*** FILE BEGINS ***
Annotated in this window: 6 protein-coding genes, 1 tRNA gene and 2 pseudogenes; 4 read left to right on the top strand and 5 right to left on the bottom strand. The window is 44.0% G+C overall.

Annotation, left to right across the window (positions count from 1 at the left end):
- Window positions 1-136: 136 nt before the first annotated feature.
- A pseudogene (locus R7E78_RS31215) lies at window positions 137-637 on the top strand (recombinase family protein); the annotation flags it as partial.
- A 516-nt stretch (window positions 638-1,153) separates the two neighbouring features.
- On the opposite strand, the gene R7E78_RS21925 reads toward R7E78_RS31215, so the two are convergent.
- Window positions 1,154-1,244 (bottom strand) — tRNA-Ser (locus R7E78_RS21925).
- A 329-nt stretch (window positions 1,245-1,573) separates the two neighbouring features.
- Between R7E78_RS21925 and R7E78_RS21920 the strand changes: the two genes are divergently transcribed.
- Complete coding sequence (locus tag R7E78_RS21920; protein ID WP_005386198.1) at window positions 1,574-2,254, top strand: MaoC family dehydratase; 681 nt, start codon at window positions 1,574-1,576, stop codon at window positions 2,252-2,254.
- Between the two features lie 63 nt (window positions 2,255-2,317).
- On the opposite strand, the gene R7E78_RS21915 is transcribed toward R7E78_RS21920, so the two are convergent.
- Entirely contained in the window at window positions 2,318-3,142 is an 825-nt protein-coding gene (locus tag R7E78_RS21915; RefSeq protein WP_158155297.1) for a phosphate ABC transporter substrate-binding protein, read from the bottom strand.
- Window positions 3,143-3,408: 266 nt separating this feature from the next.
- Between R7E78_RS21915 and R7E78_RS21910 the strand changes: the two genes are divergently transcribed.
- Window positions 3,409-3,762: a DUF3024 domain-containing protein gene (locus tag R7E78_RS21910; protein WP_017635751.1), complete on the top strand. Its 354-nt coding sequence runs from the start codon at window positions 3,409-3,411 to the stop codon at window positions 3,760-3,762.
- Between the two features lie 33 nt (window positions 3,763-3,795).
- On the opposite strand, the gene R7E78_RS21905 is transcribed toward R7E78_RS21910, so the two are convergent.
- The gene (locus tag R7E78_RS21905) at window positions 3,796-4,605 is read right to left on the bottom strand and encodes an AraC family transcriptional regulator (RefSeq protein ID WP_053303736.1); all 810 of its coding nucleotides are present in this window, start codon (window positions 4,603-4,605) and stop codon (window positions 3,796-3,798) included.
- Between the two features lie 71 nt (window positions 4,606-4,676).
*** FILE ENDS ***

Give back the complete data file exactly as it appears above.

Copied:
Annotated in this window: 6 protein-coding genes, 1 tRNA gene and 2 pseudogenes; 4 read left to right on the top strand and 5 right to left on the bottom strand. The window is 44.0% G+C overall.

Annotation, left to right across the window (positions count from 1 at the left end):
- Window positions 1-136: 136 nt before the first annotated feature.
- A pseudogene (locus R7E78_RS31215) lies at window positions 137-637 on the top strand (recombinase family protein); the annotation flags it as partial.
- A 516-nt stretch (window positions 638-1,153) separates the two neighbouring features.
- On the opposite strand, the gene R7E78_RS21925 reads toward R7E78_RS31215, so the two are convergent.
- Window positions 1,154-1,244 (bottom strand) — tRNA-Ser (locus R7E78_RS21925).
- A 329-nt stretch (window positions 1,245-1,573) separates the two neighbouring features.
- Between R7E78_RS21925 and R7E78_RS21920 the strand changes: the two genes are divergently transcribed.
- Complete coding sequence (locus tag R7E78_RS21920; protein ID WP_005386198.1) at window positions 1,574-2,254, top strand: MaoC family dehydratase; 681 nt, start codon at window positions 1,574-1,576, stop codon at window positions 2,252-2,254.
- Between the two features lie 63 nt (window positions 2,255-2,317).
- On the opposite strand, the gene R7E78_RS21915 is transcribed toward R7E78_RS21920, so the two are convergent.
- Entirely contained in the window at window positions 2,318-3,142 is an 825-nt protein-coding gene (locus tag R7E78_RS21915; RefSeq protein WP_158155297.1) for a phosphate ABC transporter substrate-binding protein, read from the bottom strand.
- Window positions 3,143-3,408: 266 nt separating this feature from the next.
- Between R7E78_RS21915 and R7E78_RS21910 the strand changes: the two genes are divergently transcribed.
- Window positions 3,409-3,762: a DUF3024 domain-containing protein gene (locus tag R7E78_RS21910; protein WP_017635751.1), complete on the top strand. Its 354-nt coding sequence runs from the start codon at window positions 3,409-3,411 to the stop codon at window positions 3,760-3,762.
- Between the two features lie 33 nt (window positions 3,763-3,795).
- On the opposite strand, the gene R7E78_RS21905 is transcribed toward R7E78_RS21910, so the two are convergent.
- The gene (locus tag R7E78_RS21905) at window positions 3,796-4,605 is read right to left on the bottom strand and encodes an AraC family transcriptional regulator (RefSeq protein ID WP_053303736.1); all 810 of its coding nucleotides are present in this window, start codon (window positions 4,603-4,605) and stop codon (window positions 3,796-3,798) included.
- Between the two features lie 71 nt (window positions 4,606-4,676).